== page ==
Bleeds Demystified - Phoenix Media
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Thursday, April 23, 2020

Bleeds Demystified

Bleeds Demystified

Bleeds are super important, but for people who don’t live and breathe print like we do, they can be a bit confusing. If you need to get yourself up to speed quickly, I’m here to educate.

Bleeds: What even are they?

Bleed as a verb: A printed piece is said to “bleed” if the image reaches all the way to the edge of the sheet.
Fig 1.1: These layouts bleed.
Fig 1.2: These layouts do not.

Bleeds as a noun: “The bleeds” are a feature of a layout prepared for print that allow the finished product to bleed.

Fig 2: The bleed area around the perimeter of the layout

Why do I need bleeds?

Maybe you don’t! If your design leaves plenty of white space around all four edges (like the examples in fig. 2 above), then it doesn’t bleed and you don’t need to worry about including bleeds in your file.

Otherwise, it helps to understand that most print jobs, including anything that bleeds, are printed on a sheet that’s larger than the design’s finished size, because most printing equipment is unable to simply print to the edge of a sheet.

The complete press sheet looks something like this:
Fig 3: A press sheet. The bleeds are highlighted in yellow. 

The bleeds, highlighted above, are an area where the layout extends beyond its intended final size. Ultimately, this area is trimmed off, leaving a clean, professional finished product.

What happens without the bleeds? The slightest imprecision in the position of the print and/or the trim becomes totally conspicuous:

Fig 4: Cut edges with the bleeds missing. How embarrassing!

Okay, how do I set it up?

A common industry standard is to include at least an eighth-inch of bleed on all four sides. Specialized printing methods may require more or less, but for our purposes we’ll go with 1/8". Here’s how to configure your document to bleed in some common pieces of software:


Select “Document Setup” from the “File” menu. Pay attention to the section at the bottom labeled “Bleed and Slug.” (You’ll need to expand it if it’s hidden.) An eighth-inch can be entered as “0.125 in.” Don’t worry about the slug; that’s a subject for another day.

Now, when you view your document in normal mode (as opposed to preview mode), you’ll see the bleed area outlined in red. Make sure any part of your design that’s intended to hit the edge of the sheet extends beyond the trim line and reaches the red bleed line.

When it’s time to export your document as a PDF, make sure your export settings are configured to include the bleeds:


Select “Document Setup” from the “File” menu. Set the four fields labeled “Bleed” to “0.125 in.”

Now, you’ll see each artboard’s bleed area marked with a red line. Make sure any part of your design that’s intended to hit the edge of the sheet extends beyond the edges of the artboard and reaches the red bleed line.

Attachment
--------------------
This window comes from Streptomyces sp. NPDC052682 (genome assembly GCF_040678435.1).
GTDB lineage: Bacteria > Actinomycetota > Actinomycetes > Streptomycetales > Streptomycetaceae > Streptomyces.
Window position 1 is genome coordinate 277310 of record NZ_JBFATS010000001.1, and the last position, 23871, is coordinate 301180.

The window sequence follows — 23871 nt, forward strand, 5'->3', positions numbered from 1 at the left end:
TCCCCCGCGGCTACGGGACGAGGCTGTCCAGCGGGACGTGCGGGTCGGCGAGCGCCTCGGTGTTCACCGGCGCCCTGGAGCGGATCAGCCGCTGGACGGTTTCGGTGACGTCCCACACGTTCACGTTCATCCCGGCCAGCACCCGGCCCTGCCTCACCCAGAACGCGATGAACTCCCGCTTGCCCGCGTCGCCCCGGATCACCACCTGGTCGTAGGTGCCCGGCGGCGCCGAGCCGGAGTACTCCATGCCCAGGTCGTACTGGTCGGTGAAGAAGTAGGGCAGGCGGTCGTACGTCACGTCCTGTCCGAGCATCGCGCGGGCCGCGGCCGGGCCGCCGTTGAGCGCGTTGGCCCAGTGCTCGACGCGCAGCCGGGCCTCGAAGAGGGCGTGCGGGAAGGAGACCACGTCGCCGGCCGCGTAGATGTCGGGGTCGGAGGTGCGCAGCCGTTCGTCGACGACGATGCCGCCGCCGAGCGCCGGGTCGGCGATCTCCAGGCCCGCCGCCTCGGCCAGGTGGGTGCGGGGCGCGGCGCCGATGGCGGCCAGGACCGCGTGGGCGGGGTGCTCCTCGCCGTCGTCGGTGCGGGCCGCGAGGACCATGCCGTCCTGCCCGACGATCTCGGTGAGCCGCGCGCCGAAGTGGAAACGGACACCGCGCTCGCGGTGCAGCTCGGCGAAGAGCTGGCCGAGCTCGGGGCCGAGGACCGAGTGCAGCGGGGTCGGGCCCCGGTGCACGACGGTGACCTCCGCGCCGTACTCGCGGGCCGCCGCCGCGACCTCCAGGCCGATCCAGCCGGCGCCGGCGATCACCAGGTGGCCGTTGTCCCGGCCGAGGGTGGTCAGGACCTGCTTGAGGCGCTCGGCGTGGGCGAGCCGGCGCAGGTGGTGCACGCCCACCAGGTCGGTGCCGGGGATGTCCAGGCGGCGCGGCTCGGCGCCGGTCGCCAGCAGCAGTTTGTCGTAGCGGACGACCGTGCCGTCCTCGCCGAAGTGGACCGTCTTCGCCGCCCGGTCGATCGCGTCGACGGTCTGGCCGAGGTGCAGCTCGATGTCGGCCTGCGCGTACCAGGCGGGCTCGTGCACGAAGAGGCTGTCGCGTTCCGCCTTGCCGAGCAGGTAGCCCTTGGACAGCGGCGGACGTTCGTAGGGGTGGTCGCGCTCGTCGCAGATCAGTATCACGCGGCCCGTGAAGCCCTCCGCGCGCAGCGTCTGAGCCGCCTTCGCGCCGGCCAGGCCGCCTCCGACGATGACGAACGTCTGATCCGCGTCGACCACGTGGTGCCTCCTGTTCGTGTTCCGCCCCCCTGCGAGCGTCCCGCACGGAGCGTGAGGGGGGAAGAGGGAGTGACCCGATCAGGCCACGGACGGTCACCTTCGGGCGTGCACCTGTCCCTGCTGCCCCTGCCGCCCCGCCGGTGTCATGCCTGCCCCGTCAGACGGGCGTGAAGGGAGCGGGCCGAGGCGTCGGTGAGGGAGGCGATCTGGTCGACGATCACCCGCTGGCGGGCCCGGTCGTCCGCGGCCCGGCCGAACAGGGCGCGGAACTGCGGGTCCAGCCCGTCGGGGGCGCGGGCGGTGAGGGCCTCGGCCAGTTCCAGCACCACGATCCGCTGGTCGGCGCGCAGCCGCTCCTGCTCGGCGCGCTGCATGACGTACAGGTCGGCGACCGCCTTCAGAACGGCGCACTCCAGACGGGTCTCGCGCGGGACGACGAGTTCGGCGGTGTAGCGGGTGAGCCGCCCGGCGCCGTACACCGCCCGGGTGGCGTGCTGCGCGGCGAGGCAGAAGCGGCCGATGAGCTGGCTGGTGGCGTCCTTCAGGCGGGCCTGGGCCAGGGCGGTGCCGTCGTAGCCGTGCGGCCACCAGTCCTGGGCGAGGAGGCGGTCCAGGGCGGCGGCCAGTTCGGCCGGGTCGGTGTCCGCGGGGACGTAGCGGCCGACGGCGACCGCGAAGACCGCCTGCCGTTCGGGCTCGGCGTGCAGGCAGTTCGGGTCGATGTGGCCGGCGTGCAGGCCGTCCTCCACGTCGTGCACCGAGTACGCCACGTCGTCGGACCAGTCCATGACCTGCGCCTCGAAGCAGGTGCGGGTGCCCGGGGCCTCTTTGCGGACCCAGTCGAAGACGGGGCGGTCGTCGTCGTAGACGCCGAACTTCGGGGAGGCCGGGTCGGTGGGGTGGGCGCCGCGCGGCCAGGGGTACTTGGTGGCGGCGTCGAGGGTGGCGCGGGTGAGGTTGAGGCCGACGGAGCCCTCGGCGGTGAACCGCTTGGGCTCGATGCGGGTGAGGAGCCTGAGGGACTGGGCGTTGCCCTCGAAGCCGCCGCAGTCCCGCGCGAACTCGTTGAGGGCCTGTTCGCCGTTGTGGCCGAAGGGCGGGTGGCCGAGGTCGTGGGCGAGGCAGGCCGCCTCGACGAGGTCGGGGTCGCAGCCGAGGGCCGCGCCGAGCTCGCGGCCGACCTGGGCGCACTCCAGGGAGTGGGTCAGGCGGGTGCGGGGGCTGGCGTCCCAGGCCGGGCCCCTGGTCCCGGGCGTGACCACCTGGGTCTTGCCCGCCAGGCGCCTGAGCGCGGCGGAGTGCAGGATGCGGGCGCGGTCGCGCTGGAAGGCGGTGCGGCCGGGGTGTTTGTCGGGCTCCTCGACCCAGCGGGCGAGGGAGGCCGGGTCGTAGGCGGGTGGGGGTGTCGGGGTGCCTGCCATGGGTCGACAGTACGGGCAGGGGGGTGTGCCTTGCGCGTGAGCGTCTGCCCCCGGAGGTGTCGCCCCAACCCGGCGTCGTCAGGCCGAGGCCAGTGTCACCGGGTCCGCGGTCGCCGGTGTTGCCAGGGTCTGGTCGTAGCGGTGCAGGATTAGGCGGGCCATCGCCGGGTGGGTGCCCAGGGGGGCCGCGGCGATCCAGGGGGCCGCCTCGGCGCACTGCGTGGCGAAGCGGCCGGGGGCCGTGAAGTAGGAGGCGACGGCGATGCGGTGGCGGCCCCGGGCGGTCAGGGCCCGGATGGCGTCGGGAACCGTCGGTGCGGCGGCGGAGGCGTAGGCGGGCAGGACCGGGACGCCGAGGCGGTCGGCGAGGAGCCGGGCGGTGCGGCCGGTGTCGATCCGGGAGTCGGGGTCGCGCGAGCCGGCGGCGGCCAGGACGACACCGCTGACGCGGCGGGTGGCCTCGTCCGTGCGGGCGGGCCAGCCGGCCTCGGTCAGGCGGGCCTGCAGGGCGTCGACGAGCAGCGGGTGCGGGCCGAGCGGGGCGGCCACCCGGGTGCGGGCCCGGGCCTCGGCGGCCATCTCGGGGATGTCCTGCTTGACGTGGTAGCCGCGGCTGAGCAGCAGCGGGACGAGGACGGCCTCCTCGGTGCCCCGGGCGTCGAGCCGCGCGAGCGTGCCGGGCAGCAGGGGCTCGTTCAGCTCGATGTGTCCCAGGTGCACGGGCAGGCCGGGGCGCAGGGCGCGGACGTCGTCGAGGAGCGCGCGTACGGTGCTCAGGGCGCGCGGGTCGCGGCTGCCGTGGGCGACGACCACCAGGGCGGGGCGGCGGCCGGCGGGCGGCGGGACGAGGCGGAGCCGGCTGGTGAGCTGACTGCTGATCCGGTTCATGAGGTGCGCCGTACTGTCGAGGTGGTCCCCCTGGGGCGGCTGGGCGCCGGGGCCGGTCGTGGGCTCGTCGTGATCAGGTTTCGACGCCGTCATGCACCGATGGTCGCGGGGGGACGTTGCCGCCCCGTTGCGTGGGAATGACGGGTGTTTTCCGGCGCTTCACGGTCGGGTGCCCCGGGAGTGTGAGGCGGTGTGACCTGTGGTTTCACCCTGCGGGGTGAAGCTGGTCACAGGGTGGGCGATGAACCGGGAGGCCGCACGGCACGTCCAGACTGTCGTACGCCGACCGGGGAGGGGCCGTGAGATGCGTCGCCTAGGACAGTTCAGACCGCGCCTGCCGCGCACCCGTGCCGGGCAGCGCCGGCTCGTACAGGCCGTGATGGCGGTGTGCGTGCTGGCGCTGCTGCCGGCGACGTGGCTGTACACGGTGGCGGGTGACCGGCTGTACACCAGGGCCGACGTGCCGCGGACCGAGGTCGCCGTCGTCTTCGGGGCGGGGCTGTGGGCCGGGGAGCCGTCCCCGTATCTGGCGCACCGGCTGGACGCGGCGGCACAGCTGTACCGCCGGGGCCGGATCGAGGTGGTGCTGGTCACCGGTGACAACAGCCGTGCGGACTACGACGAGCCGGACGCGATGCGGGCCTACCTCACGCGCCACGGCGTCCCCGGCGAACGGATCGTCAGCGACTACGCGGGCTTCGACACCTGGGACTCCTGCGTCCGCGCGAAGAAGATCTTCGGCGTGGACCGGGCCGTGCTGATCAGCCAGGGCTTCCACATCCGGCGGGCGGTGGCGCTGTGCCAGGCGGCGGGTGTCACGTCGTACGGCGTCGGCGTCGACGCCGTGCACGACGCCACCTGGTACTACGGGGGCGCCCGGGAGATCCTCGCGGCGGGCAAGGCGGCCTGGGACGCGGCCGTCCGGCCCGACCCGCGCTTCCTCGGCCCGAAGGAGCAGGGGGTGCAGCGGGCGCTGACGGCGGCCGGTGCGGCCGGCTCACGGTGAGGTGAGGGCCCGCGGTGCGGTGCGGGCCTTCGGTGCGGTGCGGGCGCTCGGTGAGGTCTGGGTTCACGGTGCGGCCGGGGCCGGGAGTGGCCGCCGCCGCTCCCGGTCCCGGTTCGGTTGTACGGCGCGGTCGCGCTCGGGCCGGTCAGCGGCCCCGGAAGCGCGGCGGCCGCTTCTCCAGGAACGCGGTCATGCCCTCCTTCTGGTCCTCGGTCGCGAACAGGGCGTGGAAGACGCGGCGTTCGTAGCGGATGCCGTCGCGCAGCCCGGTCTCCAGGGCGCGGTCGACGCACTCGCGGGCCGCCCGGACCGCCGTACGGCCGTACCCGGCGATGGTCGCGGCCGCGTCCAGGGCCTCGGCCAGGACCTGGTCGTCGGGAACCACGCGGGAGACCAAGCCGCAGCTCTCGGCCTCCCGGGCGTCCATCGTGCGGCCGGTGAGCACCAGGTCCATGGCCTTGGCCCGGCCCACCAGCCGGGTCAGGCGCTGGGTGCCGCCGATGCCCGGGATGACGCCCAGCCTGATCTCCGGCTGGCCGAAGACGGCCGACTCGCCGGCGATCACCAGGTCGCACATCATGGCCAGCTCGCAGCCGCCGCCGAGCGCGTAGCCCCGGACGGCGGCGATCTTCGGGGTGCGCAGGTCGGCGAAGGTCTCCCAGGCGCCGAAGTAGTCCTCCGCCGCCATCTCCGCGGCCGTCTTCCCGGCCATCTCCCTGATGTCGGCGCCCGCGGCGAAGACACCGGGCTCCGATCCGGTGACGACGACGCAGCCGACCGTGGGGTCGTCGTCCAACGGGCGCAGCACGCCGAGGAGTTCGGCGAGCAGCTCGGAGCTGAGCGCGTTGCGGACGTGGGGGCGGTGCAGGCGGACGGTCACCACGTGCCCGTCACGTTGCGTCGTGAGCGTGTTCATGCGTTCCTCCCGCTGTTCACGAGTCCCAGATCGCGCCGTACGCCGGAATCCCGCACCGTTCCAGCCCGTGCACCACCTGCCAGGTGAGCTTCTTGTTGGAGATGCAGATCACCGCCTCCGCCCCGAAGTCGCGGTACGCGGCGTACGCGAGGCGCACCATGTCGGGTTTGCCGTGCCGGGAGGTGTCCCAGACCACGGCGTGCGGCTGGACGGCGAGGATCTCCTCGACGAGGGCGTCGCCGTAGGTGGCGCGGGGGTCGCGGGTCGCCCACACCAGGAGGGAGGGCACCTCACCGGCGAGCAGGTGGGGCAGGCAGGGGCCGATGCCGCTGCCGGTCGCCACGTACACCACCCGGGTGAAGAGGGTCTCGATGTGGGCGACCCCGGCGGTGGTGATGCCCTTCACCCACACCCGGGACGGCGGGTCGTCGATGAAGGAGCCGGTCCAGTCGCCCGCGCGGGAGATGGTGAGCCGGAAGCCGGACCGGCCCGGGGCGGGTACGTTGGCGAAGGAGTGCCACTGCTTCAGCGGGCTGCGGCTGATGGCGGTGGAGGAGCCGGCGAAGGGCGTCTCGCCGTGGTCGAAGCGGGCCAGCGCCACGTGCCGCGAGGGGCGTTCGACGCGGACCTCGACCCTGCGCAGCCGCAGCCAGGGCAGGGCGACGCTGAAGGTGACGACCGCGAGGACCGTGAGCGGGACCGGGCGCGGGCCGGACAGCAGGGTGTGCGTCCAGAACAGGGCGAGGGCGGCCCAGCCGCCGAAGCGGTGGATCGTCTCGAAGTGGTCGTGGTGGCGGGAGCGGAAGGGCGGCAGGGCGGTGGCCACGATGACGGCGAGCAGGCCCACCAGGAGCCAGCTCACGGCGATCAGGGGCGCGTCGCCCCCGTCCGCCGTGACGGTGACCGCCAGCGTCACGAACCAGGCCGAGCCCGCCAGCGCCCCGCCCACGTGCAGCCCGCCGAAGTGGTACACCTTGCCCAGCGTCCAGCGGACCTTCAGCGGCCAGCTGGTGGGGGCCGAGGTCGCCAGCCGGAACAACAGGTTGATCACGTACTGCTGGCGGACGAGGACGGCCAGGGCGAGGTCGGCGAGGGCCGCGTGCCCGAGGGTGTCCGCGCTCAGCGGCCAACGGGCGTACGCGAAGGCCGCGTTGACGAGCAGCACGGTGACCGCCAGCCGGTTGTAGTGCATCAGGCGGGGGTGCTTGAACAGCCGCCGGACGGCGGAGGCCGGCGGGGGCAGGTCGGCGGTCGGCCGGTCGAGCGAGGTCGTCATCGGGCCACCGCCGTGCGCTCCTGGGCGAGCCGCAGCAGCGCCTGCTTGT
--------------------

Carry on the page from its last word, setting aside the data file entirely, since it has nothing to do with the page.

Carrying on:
When it’s time to save your design as a PDF, check the “Marks and Bleeds” section of your configuration to make sure you’re including the bleed area.


Photoshop doesn’t include any native support for including a bleed, so it needs to be done on a somewhat ad hoc basis.

First, select “Canvas Size” from the “Image” menu. (Not “Image Size!”) In order to account for an eighth-inch bleed on the top, left, right, and bottom edges, make your canvas size a quarter-inch wider and a quarter-inch taller than the intended final size. For example, if you’re designing for a final size of 8.5"×11", make your canvas size 8.75"×11.25".

Depending on how your document is composed, some or all of your layers might already fill the new added bleed area. On the other hand, if you started with a flat image, the extra eighth-inch will be empty:
If your image doesn’t fill the bleeds, I’ve got a helpful cheat for you. Use the eyedropper tool to select the empty bleed area.
From the “Edit” menu, select “Fill.” Set “Contents” to “Content-Aware” and hit OK.
Photoshop will automatically guess what the missing part of the image should look like.
Because the bleed area will ultimately be trimmed off, don’t worry too much if parts of it on the outside look a little weird. But you might need to perform a few manual touch-ups if anything sticks out close to the inside of the bleed area.
Once you think your bleeds are ready for production, save your document as usual.


From the “File” menu, select “Show print bleed.” The final trim size of your document will then be marked with a dotted line, with the bleed outside of it. Make sure any part of your layout that needs to bleed extends all the way to the outer edge of that area.
When you’re ready to download your document as a PDF, make sure the “Crop marks and bleed” option is enabled.
I hope this little tutorial has provided you with the understanding and the confidence to create beautiful bleeding print layouts. If you’d like further clarification about anything I’ve covered (or haven’t covered), feel free to give me a call. Thanks for reading!